Wednesday, January 02, 2008

The Hidden Giants: 4000 Years of Women in Science

Science is a traditional role for women. For over 4,000 years of written history women have participated in this great human adventure. Science an technology are neither new nor difficult for women any more than they are for men. The stories of many of our scientists do not form part of our instruction in science from kindergarten through college. Missing from out textbooks and data are the fundamental contributions of scientists, both male and female, but especially female. Female creativity and genius fill our technical past. The stories of these women not only provide role models for future scientists, but also they strengthen and broaden our ability to deal with the present.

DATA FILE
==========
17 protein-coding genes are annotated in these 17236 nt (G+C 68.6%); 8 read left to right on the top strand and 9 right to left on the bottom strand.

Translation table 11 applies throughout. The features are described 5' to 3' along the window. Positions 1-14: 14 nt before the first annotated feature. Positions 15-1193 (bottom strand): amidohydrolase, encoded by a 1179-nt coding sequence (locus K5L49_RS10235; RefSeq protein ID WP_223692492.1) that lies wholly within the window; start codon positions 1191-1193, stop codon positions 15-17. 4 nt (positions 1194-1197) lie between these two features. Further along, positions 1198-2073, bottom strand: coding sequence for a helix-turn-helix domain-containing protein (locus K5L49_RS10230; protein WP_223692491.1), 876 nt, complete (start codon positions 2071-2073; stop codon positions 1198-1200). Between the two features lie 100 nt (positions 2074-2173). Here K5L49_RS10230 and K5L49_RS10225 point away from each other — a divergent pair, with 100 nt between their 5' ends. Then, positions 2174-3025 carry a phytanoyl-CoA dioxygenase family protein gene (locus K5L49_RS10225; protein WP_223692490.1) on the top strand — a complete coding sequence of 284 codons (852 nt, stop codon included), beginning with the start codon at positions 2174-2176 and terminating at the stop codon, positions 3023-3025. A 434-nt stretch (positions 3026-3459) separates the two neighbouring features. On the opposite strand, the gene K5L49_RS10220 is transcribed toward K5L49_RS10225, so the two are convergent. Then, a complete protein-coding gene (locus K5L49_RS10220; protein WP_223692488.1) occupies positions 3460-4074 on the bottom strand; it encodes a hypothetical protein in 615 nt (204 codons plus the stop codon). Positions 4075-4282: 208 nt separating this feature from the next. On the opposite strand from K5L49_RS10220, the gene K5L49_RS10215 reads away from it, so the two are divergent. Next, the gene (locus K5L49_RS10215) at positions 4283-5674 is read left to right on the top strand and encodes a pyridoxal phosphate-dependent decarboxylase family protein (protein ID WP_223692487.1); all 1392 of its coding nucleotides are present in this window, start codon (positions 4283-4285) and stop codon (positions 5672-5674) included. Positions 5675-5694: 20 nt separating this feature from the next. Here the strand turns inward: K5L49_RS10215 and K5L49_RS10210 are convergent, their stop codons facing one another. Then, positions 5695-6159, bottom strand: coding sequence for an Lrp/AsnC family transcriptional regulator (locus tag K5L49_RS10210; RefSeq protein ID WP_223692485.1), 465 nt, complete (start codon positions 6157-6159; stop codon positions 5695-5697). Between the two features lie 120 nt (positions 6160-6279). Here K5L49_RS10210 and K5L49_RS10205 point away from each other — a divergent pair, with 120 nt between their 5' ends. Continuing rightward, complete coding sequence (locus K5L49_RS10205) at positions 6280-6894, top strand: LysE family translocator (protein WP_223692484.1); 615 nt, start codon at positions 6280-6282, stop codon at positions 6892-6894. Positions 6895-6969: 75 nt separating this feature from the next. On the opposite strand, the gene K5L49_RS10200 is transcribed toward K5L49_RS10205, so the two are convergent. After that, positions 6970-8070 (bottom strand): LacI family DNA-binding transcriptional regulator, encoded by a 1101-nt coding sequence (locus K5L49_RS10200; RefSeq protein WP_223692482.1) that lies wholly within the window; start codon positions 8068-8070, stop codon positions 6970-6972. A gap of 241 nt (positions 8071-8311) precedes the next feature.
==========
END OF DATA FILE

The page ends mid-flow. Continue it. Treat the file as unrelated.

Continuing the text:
- Preface to
The Hidden Giants
Dr. Sethanne Howard has let me know about her book, The Hidden Giants, which is based on her excellent web site, 4000 Years of Women in Science.

Dr. Howard knows firsthand what it's like to be a female scientist. In 1965 she became the first woman to receive a physics degree from the University of California at Davis, and went on to receive a PhD in astrophysics from Georgia State University. She recently retired as Chief of the Nautical Almanac Office at the US Naval Observatory. You can listen to a brief interview with Howard on the January 2nd, 2007 episode of The Current on CBC Radio (Part 3, starting at about 16:00).

The Hidden Giants is available through and, which also has a downloadable e-book version. A preview of the text is available on Google books.

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WTJ said...

never look down on women, they can see things from different perspectives. but what troubles me is there're always more female taking science degree compared to males (from my experience), but why in the end many female quit from the area?